Passenger Flows If The Northern Line Is Split Into Two Lines

The Northern Line could be split into two.

  • The Western Line (Charing Cross Line) would run between Edgware and Battersea Power Station via Camden Town, Euston, Charing Cross and Kennington.
  • The Eastern Line (Bank Line) would run between High Barnet and Morden via Camden Town, Euston, Bank and Kennington.

Northbound routes through Kennington station would be as follows.

  • Passengers between Battersea Power Station and a Bank Line station would change between Platforms 1 and 3 at Kennington.
  • Passengers between Morden and a Charing Cross Line station would change between Platforms 3 and 1 at Kennington.

Southbound routes through Kennington station would be as follows.

  • Passengers between a Bank Line station and Battersea Power Station would change between Platforms 4 and 2 at Kennington.
  • Passengers between A Charing Cross Line station and Morden would change between Platforms 2 and 4 at Kennington.

All of these Northbound and Southbound changes are a level walk of perhaps ten metres.

Passengers between Morden and Battersea Power Station would change at Kennington, if they can manage the stairs.

Otherwise, they will need to do two cross-platform interchanges at Kennington and Waterloo.

The rule would appear to be if you’re on one line and are going to a station on the other, you change at Kennington station.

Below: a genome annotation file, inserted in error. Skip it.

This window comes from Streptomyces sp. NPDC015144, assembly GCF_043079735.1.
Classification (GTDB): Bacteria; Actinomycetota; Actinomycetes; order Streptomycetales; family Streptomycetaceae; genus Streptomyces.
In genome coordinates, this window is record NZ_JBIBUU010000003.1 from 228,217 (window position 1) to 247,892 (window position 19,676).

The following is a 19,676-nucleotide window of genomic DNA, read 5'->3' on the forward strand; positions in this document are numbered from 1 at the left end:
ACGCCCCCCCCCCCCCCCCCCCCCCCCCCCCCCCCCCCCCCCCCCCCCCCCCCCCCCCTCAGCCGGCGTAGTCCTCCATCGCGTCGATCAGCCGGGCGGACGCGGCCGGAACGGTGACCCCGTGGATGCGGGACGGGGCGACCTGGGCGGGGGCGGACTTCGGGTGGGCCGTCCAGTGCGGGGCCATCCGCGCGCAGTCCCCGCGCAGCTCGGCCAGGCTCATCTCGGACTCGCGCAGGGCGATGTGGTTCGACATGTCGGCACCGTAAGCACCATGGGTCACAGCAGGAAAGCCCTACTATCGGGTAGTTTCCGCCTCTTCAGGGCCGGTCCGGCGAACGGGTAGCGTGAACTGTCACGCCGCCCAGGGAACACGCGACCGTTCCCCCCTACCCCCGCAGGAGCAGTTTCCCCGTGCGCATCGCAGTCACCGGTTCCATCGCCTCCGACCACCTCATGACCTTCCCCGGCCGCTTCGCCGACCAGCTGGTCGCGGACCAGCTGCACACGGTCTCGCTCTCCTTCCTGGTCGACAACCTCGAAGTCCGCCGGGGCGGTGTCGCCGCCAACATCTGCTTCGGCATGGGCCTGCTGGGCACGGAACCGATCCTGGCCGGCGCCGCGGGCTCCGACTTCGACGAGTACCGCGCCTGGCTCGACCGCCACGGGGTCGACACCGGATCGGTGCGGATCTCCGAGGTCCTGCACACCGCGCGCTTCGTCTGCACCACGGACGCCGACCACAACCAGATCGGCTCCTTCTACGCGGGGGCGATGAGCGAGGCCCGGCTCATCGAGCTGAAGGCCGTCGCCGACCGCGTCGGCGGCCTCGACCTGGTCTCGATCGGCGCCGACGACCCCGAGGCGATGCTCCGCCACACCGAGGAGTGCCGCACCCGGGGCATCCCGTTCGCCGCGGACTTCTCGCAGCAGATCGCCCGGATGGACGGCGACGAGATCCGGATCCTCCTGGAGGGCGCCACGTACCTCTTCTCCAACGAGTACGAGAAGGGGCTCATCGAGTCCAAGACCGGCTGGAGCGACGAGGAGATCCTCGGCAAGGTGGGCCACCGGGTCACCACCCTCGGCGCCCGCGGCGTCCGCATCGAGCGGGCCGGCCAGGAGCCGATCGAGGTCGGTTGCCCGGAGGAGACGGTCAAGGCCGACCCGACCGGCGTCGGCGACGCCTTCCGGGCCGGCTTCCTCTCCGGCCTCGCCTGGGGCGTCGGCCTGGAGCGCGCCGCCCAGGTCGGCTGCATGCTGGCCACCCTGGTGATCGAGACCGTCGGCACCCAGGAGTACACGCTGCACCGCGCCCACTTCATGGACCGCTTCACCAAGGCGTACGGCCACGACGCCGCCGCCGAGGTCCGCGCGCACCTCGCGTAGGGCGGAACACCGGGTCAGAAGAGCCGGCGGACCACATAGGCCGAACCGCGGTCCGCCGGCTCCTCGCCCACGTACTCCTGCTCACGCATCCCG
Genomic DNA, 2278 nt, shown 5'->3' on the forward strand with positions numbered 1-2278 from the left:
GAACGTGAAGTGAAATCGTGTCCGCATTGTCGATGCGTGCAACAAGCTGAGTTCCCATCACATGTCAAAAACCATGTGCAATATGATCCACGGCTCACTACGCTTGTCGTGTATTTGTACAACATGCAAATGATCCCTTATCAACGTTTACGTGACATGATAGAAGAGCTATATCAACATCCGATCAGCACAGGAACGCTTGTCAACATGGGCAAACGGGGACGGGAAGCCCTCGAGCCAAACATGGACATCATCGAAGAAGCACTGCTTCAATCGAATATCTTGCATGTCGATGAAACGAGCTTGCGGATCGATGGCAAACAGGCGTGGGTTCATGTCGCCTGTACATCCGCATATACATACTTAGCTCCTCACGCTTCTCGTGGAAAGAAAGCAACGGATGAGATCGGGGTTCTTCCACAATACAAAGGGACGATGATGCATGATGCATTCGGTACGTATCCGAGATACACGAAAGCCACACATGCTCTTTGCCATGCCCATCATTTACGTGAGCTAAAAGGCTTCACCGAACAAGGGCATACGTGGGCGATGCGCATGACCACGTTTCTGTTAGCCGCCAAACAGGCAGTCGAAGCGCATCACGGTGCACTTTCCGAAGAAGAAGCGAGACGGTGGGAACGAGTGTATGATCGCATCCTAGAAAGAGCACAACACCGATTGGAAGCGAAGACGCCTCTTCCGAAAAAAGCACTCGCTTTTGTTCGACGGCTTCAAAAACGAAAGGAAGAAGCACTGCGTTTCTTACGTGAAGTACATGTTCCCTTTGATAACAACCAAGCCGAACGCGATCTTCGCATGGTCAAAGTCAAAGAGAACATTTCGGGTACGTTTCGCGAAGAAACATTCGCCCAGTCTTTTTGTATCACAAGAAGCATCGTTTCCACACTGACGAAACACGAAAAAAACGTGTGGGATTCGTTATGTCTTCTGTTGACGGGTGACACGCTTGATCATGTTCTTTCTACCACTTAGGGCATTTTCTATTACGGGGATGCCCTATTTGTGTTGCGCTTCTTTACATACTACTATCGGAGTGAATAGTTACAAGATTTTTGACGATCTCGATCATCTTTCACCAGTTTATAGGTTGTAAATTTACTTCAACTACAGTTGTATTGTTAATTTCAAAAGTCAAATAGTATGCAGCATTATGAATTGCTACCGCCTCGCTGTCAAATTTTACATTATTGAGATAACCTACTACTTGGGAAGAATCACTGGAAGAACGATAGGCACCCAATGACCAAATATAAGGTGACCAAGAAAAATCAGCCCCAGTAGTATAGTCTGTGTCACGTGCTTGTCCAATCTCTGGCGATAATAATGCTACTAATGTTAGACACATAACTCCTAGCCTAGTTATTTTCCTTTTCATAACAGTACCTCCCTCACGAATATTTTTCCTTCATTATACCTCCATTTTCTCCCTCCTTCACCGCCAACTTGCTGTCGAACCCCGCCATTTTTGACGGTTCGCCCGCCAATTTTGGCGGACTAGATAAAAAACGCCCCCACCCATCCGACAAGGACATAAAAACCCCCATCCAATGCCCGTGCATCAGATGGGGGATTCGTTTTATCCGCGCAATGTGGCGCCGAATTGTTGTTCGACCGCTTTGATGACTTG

Staff would need to be on the platform to help those, who were changing direction.

But I do think changing can be made to work well with step-free access between train and platform on all four platforms at Kennington station.

 

 

 

 

September 22, 2021 Posted by | Transport | , , , , , , | 2 Comments

Is Clapham Common Station Dangerous?

Clapham North and Clapham Common stations are the last two Northern Line platforms with an island platform in the tunnel and must be towards the top of any list. This map from carto.metro.free.fr shows their locations.

Note their closeness to Clapham High Street station, I am sure, that eventually a better solution to these two stations will come about because of property development in the area.

I passed through Clapham Common station this morning and took these pictures.

Well to be fair, the fourth picture is one I took earlier.

Using The Experience At Bank To Advantage

As I write this, there are underground construction workers starting the final push to rebuild Bank station. After dismantling a lot of the Northern Line through Bank station, I would expect that engineers and workers have ideas as to how they could sort Clapham Common station and its near neighbour to the North; Clapham North station.

There would appear to be two possible lines of thought.

One would be to apply the Bank solution of digging a new Northbound tunnel.

  • It would  by-pass the two current stations, by looping to the West.
  • The current Northbound track would be filled in at both stations and used to widen the platform, which would handle Southbound trains on the current track.
  • A new platform on the new Northbound track would be built outside the current tunnel and connected to the widened platform over the old Northbound track, by passageways through the tunnel wall.
  • It should be possible to slip a lift down to the wide island platform to give step-free access.

Hopefully the current access to the surface could still be used.